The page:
• Under Soviet occupation/ On the way to the restoration of Independence 1945-1991.

The military heritage guidebook

We have released a military heritage tourism guidebook for Latvia and Estonia, listing military heritage locations, expositions, excursions with guides, hikes and driving to places where military events occurred, stories and meals at a campfire, spending the night at a forest brothers bunker, etc.  The guidebook includes a map which denotes 173 military heritage places in Latvia, as well as 12 recommended travel routes.  You can download this guidebook here.  

The military heritage tourism website

This website lists more than 600 military heritage sites, arranging them along a timeline so as to focus on the most important historical events, individuals and stories.  The timeline emphasises 156 events, and the website presents 145 topics which relate to the history of military heritage.  There is a broader description of each location, and contact information is provided.  The website also includes more than 200 stories submitted by history enthusiasts. Visitors to the website have engaged in discussions in the comments section, updating facts and adding new nuances to the stories that are there. In the stories section, we are not pretending that we only present historically confirmed and objective facts.  Instead it seemed important to preserve people’s own historical memories.  We hope that others will add their memories and stories to the comments section, as well.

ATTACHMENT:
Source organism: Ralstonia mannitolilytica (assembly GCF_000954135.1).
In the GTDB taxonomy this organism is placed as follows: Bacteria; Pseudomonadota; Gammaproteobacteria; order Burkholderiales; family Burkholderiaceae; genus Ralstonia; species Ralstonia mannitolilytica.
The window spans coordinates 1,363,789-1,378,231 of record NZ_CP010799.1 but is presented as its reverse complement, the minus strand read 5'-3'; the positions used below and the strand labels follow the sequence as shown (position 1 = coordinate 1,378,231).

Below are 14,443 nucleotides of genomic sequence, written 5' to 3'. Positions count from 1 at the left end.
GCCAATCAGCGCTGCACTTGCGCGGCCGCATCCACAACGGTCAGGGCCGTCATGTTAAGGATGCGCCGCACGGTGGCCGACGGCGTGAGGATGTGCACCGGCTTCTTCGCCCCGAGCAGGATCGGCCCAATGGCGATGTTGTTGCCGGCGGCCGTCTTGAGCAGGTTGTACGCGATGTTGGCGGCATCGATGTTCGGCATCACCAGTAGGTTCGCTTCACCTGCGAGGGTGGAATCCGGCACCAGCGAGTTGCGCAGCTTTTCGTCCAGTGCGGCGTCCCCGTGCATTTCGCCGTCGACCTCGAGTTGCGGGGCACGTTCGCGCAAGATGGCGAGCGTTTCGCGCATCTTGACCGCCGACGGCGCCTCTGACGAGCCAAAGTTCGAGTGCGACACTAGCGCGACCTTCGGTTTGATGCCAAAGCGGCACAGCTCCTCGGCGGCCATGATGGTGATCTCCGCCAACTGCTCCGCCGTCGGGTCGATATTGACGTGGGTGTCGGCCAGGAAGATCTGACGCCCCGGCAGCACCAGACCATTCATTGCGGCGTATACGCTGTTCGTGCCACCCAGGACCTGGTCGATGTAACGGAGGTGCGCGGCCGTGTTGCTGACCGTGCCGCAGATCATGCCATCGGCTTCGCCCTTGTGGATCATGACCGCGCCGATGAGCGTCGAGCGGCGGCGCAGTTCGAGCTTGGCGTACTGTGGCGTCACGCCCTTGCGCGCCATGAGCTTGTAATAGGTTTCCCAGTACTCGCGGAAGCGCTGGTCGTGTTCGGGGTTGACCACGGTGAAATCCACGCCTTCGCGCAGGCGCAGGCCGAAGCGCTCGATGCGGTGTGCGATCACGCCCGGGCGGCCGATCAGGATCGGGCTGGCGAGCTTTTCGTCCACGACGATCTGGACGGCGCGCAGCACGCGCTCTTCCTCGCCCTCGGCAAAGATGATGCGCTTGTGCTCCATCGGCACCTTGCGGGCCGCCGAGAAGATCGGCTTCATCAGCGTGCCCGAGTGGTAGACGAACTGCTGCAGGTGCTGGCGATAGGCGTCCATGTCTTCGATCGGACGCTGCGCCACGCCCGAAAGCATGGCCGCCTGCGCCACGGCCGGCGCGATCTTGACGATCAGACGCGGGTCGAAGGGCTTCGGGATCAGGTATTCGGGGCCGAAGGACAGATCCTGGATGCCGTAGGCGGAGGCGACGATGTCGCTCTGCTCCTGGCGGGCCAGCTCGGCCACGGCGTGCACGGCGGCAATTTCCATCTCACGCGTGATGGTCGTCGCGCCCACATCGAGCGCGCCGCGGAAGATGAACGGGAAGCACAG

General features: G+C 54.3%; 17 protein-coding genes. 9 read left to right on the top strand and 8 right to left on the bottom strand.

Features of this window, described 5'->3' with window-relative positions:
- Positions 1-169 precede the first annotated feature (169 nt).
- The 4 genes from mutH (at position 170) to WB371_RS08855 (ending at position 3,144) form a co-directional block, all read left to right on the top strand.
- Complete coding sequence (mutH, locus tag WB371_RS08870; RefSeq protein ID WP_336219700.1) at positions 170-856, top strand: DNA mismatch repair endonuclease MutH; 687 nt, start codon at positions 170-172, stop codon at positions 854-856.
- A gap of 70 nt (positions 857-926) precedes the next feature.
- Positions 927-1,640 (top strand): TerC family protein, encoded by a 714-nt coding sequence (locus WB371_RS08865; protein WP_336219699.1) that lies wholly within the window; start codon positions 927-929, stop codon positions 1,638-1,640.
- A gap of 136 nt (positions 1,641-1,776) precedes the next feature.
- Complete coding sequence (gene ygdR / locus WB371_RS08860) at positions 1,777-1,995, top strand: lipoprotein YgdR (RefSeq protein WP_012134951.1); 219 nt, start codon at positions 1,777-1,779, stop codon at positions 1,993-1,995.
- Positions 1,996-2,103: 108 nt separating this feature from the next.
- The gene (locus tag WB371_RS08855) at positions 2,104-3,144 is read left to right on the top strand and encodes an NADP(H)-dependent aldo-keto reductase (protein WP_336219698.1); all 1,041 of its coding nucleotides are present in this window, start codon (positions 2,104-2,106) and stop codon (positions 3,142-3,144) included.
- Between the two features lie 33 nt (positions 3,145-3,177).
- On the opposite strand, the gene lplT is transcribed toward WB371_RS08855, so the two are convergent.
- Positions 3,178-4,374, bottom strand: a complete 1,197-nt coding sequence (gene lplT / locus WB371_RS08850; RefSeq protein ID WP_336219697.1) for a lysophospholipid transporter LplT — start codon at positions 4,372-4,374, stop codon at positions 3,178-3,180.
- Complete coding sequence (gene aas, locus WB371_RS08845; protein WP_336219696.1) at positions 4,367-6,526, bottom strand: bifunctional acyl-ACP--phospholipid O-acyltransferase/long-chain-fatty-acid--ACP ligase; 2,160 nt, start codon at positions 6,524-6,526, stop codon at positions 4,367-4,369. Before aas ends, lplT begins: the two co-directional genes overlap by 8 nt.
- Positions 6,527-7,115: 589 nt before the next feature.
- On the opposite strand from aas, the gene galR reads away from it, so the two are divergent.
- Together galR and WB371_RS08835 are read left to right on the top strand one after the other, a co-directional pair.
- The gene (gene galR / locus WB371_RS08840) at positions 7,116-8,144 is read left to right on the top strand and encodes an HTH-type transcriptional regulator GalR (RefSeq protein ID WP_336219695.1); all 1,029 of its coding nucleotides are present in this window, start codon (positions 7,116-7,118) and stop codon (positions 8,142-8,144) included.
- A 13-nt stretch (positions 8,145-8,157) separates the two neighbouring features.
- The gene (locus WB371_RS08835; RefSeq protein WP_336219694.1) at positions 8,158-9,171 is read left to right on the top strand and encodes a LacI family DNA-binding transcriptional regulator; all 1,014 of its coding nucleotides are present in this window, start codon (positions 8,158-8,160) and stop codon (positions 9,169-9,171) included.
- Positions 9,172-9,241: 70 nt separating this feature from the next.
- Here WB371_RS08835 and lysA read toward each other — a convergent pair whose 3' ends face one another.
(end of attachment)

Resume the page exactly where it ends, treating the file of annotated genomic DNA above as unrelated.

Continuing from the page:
Military heritage exhibitions and objects preparing for the tourism season

Several military heritage objects in Latvia and Estonia have been improved in the recent past.  There are also new and improved objects in both countries which are awaiting visitors:

  • Ezere local history repository “Muitas Nams” (Customs House) features a modern and interactive exhibition about the end of war in Latvia;
  • Mežgarciems has a viewing platform and four information stands about military activities around Carnikava and along the Vidzeme coastline from 1917 to Soviet times, as well as other additional infrastructure;
  • Samples of authentic Soviet military uniforms have been used to sew new uniforms for guides at the hidden Soviet bunker in Līgatne, which also has a new ventilation system;
  • Several former military objects in Estonia have information stands - The Coastal Battery No 315 command post in the village of Saare on Saaremaa Island; one at a former military base near Lake Karujärve on the island; one at a fragment of a military trench on Muhu Island from the age of World War I;
  • Information plates with descriptions and audio guide opportunities will be present at several military heritage objects in Kurzeme and at Mangaļsala at the beginning of this summer.

We wish everyone successful trips that are full of new discoveries!


This project is co-financed by the Estonian-Latvian cross-border cooperation program of the objective "European Territorial Cooperation" of the European Structural and Investment Funds. 

This information reflects the views of the author. The managing authority of the programme is not liable for how this information may be used.